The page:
Saturday, 11 January 2014

6th Experimental Archaeology UK conference volume now online

I'm happy to announce that the editorial and the majority of papers for the special issue of Archaeological and Anthropological Sciences are now available online ahead of print publication later this year. This volume is the end result of the 6th Experimental Archaeology conference, co-organised by myself, Eva Fairnell and Helen Williams, at the University of York in 2012, and includes a great range of papers on all aspects of experimental archaeology, from scientific experiments, archaeological reconstructions, and more experiential approaches. The editorial is free to access here, but if anyone would like pdfs of any individual papers please get in touch. The 7th EAUK was in Cardiff 2013, and the 8th EAUK has just been held this week at the University of Oxford. Although I couldn't attend this year it has been great being able to follow the conference online via live Twittering (#EAUK2014), and there are a couple of papers and posters presented this year that build on the work published in AAAS.

Monday, 6 January 2014

Micrograph of the Month: Medieval floors

This is the second floor themed micrograph post, you can see examples of Neolithic floors in a post from last year here. You'll notice the same horizontal surface and distinct boundaries, and even a similar type of charred plant, ash and bone debris, however the construction of the floors themselves is quite different. Whereas the prehistoric floors are made from packed mud/earth, these Medieval floors from the town of Riga are made from a calcareous material with a very high quantity of sand grains. It looks very similar to a lime mortar, though I want to do a bit more work on it before saying that for definite.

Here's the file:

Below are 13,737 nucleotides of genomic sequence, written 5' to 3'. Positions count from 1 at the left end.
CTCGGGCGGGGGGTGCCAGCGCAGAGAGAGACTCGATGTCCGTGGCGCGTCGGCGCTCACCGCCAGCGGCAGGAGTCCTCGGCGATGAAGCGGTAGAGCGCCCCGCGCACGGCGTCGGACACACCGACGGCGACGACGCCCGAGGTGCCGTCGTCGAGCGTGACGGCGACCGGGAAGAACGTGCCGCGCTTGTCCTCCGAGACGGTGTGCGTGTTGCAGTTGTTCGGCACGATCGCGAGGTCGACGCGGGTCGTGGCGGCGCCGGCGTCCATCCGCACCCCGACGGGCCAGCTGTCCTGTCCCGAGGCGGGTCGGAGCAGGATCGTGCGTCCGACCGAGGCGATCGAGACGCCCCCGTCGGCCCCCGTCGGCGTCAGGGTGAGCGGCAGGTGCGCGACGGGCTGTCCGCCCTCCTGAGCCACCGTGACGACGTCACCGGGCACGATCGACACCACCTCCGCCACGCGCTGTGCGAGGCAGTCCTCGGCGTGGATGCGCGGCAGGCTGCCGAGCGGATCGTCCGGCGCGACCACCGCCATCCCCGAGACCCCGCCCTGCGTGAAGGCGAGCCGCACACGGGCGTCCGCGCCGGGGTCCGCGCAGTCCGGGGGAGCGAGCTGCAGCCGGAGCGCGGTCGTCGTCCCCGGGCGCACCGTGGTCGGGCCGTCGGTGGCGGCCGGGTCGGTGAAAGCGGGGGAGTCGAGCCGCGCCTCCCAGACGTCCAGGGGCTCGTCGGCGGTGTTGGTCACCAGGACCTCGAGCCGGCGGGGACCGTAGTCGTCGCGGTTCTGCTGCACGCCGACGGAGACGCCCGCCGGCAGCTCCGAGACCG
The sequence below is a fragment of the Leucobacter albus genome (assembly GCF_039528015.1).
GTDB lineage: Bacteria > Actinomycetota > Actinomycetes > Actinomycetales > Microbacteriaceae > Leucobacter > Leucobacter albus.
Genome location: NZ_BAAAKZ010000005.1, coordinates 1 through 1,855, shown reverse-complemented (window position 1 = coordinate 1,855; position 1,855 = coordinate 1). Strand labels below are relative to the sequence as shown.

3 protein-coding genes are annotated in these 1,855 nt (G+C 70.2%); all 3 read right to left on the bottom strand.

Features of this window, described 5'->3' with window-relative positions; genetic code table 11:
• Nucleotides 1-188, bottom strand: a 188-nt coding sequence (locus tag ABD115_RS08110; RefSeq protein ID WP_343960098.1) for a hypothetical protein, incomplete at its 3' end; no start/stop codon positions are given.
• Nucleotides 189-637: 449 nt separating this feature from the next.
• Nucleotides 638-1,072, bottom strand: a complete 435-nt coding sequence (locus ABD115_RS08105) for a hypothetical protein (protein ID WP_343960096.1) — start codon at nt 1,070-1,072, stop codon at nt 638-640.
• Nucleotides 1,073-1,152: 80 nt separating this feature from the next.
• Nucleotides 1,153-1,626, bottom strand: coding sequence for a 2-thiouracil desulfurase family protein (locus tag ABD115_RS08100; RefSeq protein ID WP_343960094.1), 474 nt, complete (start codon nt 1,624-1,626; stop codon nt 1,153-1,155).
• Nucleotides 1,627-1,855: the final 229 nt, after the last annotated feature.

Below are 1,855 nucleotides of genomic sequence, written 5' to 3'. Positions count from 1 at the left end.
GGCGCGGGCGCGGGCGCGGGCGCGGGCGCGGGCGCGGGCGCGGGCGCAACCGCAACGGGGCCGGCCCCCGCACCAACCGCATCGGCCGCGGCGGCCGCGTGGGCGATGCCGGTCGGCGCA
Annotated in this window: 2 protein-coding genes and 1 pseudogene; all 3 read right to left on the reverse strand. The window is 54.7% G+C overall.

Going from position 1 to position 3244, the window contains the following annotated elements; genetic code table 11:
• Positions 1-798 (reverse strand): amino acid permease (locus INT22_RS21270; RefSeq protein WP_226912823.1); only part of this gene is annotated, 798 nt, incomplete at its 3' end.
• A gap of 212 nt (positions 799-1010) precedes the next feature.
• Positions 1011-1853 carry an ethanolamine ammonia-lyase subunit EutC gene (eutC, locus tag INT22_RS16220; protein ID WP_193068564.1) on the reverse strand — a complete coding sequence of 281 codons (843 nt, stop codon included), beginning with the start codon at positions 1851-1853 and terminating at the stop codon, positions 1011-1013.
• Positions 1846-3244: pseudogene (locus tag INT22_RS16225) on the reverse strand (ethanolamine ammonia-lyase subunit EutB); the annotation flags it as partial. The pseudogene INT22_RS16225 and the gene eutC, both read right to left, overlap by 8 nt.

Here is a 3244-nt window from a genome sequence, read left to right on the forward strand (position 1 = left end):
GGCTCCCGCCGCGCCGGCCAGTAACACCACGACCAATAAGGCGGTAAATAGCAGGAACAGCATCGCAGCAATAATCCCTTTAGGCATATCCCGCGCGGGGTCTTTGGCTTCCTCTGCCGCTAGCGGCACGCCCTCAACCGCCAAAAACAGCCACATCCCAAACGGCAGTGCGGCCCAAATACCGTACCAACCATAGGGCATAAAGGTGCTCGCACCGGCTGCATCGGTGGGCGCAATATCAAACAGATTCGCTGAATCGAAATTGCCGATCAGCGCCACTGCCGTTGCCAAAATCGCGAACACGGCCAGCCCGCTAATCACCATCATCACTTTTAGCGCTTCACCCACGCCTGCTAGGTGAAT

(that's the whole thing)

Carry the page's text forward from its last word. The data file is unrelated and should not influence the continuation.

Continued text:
Another difference here, whereas the Neolithic floors were showing signs of post-depositional processes in the form of gypsum crystals, the debris on this floor is remarkably well-preserved.
I have put together two photos here, the bottom image showing an earlier floor, overlain by mixed debris, containing tiny bone fragments, wood charcoal and ash. The upper photo shows the same debris layer and the second, later floor constructed on top. The floors themselves are about 45mm thick. The debris layer is very fine, only about 5 mm, yet can give us insights into the types of activities that were occurring here.This is part of the same set of samples I discussed in December, from a different part of the site.

Sunday, 5 January 2014

Blogging Archaeology - the Best and the Worst

It's Blogging Archaeology round 3! The summary of the Good, the Bad and the Ugly has just been posted over on Doug's Archaeology . Lots of good responses, it's definitely worth a read to see some of the 'bad'. The positive aspects of blogging are obvious in some ways - spreading the word about your research, (theoretically) getting interaction with an interested audience. The negative side it seems can be quite serious. My own reponse to 'the bad' seems quite trivial compared to what some people had to say. One response that stood out for me was Pots and Places, Stones and Bones,